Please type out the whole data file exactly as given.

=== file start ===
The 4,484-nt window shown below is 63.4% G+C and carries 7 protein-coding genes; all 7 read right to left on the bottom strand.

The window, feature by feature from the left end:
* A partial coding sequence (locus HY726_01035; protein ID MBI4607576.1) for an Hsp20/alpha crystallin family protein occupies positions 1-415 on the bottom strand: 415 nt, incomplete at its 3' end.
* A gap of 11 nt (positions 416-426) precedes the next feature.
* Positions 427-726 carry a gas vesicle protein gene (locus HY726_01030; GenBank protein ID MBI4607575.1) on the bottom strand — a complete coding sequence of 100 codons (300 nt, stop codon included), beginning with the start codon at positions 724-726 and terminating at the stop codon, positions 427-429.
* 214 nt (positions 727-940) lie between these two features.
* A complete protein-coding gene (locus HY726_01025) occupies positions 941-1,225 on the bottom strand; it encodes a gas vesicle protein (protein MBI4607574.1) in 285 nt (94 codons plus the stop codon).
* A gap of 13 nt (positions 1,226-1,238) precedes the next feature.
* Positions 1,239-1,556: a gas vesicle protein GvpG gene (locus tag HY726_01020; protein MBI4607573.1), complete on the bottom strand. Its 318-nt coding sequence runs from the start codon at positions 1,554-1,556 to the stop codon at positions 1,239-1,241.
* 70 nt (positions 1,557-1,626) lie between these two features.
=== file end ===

The 4,484-nt window shown below is 63.4% G+C and carries 7 protein-coding genes; all 7 read right to left on the bottom strand.

The window, feature by feature from the left end:
* A partial coding sequence (locus HY726_01035; protein ID MBI4607576.1) for an Hsp20/alpha crystallin family protein occupies positions 1-415 on the bottom strand: 415 nt, incomplete at its 3' end.
* A gap of 11 nt (positions 416-426) precedes the next feature.
* Positions 427-726 carry a gas vesicle protein gene (locus HY726_01030; GenBank protein ID MBI4607575.1) on the bottom strand — a complete coding sequence of 100 codons (300 nt, stop codon included), beginning with the start codon at positions 724-726 and terminating at the stop codon, positions 427-429.
* 214 nt (positions 727-940) lie between these two features.
* A complete protein-coding gene (locus HY726_01025) occupies positions 941-1,225 on the bottom strand; it encodes a gas vesicle protein (protein MBI4607574.1) in 285 nt (94 codons plus the stop codon).
* A gap of 13 nt (positions 1,226-1,238) precedes the next feature.
* Positions 1,239-1,556: a gas vesicle protein GvpG gene (locus tag HY726_01020; protein MBI4607573.1), complete on the bottom strand. Its 318-nt coding sequence runs from the start codon at positions 1,554-1,556 to the stop codon at positions 1,239-1,241.
* 70 nt (positions 1,557-1,626) lie between these two features.